A Hole in Humanity

bowieDESCRIBING David Bowie as an “artist” would be like calling the Sun a water heater; it would be literally correct, but so woefully inadequate.

When news of his death flashed across the news wires Monday, I felt as though I had been punched in the chest; again, words like “shock,” “dismay,” and “sadness” are accurate, but insufficient. That reaction surprised me. I am not a sentimental person, and before Monday I couldn’t honestly say when the last time I heard anything about David Bowie or otherwise given him any conscious thought might have been.

After I thought about it for a little while, the realization of why I felt the loss so acutely was startling. David Bowie began his career about the time I was born, and because he was who he was, he is necessarily inseparable from the perceptions of art and culture I have been ingrained with for my entire life. He was a constant: From the time I was old enough to perceive and understand it, music, style, storytelling, and the various other parts of the artistic realm have always existed as “music, style, storytelling, and the various other parts of the artistic realm, and David Bowie.”

It didn’t matter if one was a “fan” in the conventional sense or not, because he transcended that with his permanence. To this day I cannot remember my grade-school years in the latter part of the 70’s without a soundtrack consisting of “Suffragette City,” “Young Americans,” and “Golden Years” running through the back of my mind. He was always there, always doing something new and different, and it was always something that influenced a great deal of the rest of the artistic atmosphere and stuck with you, whether you actually realized it or not. And he was good at it: I came of age in the 80’s, an era of both goofy post-disco stylish excess and Cold War spookiness, and while there were a lot of artists who could capture one mood or the other, nobody but David Bowie could completely, seamlessly nail them both (this and this were both released in the same year, 1984).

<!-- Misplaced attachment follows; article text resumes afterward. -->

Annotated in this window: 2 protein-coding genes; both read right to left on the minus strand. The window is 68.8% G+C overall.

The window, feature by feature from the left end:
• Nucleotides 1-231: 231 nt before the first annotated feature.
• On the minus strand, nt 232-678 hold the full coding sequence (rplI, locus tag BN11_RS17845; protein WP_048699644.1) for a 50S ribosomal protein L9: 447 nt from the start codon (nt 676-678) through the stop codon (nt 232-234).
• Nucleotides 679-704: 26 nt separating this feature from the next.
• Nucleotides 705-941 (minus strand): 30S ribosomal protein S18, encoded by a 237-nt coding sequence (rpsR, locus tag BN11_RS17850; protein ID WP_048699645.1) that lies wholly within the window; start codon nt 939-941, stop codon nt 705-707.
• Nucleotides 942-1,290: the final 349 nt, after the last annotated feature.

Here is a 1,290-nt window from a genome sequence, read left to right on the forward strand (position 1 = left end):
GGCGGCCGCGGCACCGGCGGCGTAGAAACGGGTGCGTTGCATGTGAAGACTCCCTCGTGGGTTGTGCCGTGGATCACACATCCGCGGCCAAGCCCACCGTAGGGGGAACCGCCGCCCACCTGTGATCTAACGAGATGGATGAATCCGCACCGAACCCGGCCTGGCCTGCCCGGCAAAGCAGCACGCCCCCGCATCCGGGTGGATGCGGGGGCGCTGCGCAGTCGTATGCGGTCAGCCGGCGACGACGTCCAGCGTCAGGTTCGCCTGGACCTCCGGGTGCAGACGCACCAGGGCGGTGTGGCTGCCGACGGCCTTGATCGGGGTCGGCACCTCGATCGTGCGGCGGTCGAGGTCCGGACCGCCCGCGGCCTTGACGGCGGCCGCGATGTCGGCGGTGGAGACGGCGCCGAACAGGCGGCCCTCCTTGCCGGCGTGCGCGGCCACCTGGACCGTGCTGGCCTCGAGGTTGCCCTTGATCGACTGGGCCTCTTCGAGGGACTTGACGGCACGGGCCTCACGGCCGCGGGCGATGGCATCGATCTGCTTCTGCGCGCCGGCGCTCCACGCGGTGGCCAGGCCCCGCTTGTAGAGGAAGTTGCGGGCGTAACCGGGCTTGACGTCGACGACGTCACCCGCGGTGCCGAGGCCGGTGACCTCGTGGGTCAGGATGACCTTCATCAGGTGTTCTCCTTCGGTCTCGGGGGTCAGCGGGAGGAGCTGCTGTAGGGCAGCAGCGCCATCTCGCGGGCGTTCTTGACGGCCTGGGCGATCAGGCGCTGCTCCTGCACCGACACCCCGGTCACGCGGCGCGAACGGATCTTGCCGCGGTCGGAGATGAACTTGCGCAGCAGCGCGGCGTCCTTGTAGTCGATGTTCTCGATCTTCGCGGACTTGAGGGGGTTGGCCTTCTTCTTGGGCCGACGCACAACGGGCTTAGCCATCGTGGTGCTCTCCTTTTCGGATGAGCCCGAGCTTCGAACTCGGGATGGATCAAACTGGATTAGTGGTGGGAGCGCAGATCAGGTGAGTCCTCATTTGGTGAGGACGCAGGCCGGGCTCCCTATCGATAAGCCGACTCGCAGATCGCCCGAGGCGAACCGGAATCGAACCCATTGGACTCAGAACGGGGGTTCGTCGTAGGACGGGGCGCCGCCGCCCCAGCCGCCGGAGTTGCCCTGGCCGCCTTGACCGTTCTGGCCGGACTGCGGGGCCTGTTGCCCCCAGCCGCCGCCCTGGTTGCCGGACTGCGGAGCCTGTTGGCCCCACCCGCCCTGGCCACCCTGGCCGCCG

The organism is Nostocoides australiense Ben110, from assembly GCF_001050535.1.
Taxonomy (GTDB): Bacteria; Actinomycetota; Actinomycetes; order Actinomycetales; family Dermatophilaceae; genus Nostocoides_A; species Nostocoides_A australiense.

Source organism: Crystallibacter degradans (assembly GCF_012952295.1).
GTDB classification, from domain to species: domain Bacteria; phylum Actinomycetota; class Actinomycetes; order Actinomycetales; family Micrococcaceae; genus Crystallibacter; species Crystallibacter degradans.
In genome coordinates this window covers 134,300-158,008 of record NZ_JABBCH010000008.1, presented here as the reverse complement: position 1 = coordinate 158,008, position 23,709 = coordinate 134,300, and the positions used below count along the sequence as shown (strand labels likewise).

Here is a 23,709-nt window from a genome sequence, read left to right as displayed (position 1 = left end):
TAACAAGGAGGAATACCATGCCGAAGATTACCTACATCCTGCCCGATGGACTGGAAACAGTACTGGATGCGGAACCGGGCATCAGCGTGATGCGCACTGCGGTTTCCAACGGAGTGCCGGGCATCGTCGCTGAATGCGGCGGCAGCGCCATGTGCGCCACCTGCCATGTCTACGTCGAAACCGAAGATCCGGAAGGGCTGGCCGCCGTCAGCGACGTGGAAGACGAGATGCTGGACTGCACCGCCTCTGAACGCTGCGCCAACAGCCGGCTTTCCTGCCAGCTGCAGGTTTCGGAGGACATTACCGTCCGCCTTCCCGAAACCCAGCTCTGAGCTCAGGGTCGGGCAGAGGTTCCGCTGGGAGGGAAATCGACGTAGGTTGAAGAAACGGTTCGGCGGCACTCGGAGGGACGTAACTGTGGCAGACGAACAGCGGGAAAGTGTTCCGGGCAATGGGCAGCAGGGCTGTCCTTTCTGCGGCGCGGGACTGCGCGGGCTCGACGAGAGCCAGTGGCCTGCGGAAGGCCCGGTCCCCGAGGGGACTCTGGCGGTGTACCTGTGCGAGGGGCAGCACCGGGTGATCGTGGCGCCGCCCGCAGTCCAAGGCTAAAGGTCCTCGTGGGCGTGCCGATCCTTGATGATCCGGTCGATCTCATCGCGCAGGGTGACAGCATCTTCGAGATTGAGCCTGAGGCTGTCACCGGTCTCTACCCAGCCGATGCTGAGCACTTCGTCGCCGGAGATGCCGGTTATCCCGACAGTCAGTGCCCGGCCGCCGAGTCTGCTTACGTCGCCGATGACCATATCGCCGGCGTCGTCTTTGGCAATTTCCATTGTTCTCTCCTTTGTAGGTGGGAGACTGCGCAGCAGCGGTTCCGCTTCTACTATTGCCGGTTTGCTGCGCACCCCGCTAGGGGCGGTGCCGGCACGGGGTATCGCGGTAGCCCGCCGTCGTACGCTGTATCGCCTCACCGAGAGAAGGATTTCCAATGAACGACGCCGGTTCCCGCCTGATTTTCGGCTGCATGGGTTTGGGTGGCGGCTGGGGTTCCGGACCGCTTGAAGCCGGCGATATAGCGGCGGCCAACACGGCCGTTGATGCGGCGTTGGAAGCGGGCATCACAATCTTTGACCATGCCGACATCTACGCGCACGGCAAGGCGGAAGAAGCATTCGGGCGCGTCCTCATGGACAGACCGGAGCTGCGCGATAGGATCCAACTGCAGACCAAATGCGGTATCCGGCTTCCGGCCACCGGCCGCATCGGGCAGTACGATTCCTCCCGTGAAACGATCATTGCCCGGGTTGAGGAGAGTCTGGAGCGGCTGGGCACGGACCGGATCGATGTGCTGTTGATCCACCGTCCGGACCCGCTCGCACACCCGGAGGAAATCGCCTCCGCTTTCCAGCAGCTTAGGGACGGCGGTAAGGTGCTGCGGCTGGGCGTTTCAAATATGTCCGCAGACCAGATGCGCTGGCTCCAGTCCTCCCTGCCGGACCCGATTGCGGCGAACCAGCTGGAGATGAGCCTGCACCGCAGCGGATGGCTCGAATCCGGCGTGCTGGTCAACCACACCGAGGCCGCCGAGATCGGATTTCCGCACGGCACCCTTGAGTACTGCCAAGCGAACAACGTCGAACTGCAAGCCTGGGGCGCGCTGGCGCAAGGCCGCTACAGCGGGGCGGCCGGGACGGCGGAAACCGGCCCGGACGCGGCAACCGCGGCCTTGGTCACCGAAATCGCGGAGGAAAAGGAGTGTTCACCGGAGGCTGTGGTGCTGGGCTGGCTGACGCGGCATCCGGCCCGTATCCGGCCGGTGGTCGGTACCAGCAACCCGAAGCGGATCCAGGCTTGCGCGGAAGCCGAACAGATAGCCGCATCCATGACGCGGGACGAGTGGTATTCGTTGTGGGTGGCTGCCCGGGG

And he kept it up for half a century. His last album, Blackstar, was released on his 69th birthday, just two days before his death, and is as bold and original as anything Bowie ever created. We just didn’t realize he was saying goodbye.

David Bowie’s passing was like waking up one morning and discovering there are no paved roads anymore, because his entire career was a lesson – this is how you do art. There will never be another like him, and it is hard not to feel that we are diminished, that there is now a hole in our humanity, because of it.

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2 thoughts on “A Hole in Humanity

    • He was a revolutionary artist and a very generous human being. Bowie wasn’t perfect but he was born to be a Rock God. RIP Starman.

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